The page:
The struggles, as Dipoto pointed out, have been "pole-to-pole."
Pujols had three infield singles on Tuesday, but is still batting only .212 with just one homer. Erick Aybar, signed to a four-year extension in mid-April, has been removed from the leadoff spot and is hitting .187. Vernon Wells is showing no signs of rebounding from a disappointing 2011 campaign, batting just .242 with a .266 on-base percentage. And the Angels as a whole came into Tuesday ranked 13th in the American League in runs, 11th in OPS and 10th in batting average with runners in scoring position -- categories the division-rival Rangers lead in.
Hatcher, 57, was entering his 13th year as hitting coach under manager Mike Scioscia.
Under his direction, the 2009 group set franchise records in batting average, hits, runs and RBIs. But from 2010-11, the Angels ranked no better than ninth in the AL in runs. And this year, almost everything about the Angels' disappointing start -- 16-21 and seven games out of first place despite a $154 million payroll -- points to the offensive struggles.
"We think the world of Mickey Hatcher -- his work ethic, his enthusiasm for doing the job," Dipoto said. "But at a certain point, it becomes about the results on the field. Offensively, we're having a difficult time getting on base, we're having a difficult time hitting in situations, with runners in scoring position, etc., on down the line. We're all accountable. ... I'm included in that, Mike's included in that, obviously, Mickey's included in that, and this is a move that we're making in an attempt to jump-start an offense and to instill a philosophy that we believe has the power to last."
Hatcher spent 12 years in the big leagues and has a long history with Scioscia. He was a teammate of his with the Dodgers from 1987-90, served as his hitting coach while Scioscia managed their Triple-A affiliate in 1999 and came with him to Anaheim for the 2000 season.
Dipoto wouldn't go into detail about how the decision was made and what kind of input the Angels' skipper had in it. Scioscia wasn't available for comment because the move was announced after postgame clubhouse access.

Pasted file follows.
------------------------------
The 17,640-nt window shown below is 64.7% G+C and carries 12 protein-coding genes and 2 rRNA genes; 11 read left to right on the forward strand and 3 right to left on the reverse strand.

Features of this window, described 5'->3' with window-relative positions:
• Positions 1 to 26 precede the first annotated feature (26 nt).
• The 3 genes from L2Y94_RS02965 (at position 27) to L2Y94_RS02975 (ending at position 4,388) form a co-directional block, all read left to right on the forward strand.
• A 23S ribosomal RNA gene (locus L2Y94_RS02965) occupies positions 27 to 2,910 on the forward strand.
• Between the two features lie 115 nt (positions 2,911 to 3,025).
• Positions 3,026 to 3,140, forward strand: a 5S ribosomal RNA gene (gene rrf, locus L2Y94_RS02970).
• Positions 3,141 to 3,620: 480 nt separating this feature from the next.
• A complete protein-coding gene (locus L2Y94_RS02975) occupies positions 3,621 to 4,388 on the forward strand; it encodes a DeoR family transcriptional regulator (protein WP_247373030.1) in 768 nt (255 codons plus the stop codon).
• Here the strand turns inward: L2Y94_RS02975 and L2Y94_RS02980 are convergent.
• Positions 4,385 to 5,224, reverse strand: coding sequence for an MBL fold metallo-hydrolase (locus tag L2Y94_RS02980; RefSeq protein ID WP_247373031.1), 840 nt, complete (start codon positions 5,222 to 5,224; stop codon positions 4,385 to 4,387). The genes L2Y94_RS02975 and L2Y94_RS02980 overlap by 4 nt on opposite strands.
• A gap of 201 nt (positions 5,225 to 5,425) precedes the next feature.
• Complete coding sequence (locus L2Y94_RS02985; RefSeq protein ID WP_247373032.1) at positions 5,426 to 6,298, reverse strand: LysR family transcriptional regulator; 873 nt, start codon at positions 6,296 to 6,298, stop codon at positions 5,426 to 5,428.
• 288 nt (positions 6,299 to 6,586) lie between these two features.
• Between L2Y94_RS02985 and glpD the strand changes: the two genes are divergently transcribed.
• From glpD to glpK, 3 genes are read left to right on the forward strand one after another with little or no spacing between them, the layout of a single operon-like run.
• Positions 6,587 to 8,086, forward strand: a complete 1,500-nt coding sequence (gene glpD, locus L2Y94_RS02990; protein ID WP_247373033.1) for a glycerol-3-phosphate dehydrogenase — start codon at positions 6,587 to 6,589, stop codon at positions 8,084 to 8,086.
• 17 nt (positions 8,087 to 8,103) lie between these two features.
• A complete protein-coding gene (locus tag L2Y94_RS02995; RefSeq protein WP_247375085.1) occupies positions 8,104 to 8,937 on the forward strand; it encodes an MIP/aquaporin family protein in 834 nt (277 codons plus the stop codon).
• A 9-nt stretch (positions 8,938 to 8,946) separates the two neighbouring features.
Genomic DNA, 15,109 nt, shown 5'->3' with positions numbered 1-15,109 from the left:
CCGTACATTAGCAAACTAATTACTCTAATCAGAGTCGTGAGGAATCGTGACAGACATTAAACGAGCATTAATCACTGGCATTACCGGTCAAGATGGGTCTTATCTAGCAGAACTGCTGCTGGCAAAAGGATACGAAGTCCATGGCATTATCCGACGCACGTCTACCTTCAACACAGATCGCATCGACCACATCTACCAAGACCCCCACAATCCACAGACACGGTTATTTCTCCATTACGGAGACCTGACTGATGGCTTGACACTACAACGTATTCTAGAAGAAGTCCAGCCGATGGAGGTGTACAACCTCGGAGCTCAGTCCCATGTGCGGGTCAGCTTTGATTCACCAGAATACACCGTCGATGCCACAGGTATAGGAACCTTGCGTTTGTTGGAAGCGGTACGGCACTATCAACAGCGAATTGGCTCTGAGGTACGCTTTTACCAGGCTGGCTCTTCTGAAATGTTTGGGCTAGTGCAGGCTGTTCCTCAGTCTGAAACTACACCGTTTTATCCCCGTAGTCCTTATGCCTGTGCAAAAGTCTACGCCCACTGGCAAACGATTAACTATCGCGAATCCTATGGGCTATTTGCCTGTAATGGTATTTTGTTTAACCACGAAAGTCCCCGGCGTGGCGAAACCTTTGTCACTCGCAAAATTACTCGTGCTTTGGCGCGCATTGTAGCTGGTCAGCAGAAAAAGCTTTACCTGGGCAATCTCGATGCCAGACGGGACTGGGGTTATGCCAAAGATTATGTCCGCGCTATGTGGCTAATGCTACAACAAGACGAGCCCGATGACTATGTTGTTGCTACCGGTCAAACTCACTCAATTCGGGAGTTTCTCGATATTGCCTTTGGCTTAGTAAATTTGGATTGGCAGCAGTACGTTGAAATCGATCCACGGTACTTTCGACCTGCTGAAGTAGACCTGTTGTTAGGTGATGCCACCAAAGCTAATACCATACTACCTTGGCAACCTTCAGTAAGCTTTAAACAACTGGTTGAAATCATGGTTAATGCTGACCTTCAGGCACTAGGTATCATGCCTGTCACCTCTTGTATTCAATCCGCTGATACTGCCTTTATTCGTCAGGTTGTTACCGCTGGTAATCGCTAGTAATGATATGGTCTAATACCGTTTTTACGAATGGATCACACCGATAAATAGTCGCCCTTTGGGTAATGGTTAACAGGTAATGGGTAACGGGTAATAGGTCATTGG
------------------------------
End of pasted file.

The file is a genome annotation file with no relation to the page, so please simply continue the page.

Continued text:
Hatcher was a target of a large segment of Angels fans who were irate about the club's offensive struggles, but players constantly praised his work ethic.
"You will not find a harder working or more caring coach than Mickey Hatcher," Mark Trumbo posted on his Twitter account. "Always had my best interest at heart and brought great energy."
Eppard, 52, is in his 10th season with the Angels organization -- all of which have come with the Salt Lake Bees -- and previously spent eight seasons with the Colorado Rockies' Minor League system. Last year, the Bees tied for fifth in the Pacific Coast League in batting average.
Now, he'll get a long look as the Angels' hitting coach, with Dipoto saying he won't be surveying any outside candidates for the job.
"I'm not a big fan of the interim tag," Dipoto said. "I don't think that allows anybody the ability or autonomy to do their job. ... We believe in [Eppard], he's a part of the Angels family and he deserves the opportunity to sink his teeth into the job."
Hatcher was in the spotlight on April 30, when Pujols publicly took exception to him passing along a anecdote to a couple of reporters about a pregame meeting -- with Hatcher saying Pujols stood up and, in essence, told teammates he had been through struggles before and they shouldn't worry about him.
"Mickey should never tell you guys what we talk about in a meeting," Pujols said later that night. "I think that's something that's private."
But the two seemed to iron that out later, chalking it up to a non-issue, and Dipoto said friction with Pujols had nothing to do with the decision to let go of Hatcher.
There were plenty of others, though.
"This had everything to do with what had been essentially a pole-to-pole offensive struggle through this point," Dipoto said. "There's really no more of a soap-opera story than that. We haven't been scoring runs with consistency, putting together consistent at-bats, hitting in situations, and those are the things that will be measured offensively. That's why we're here today."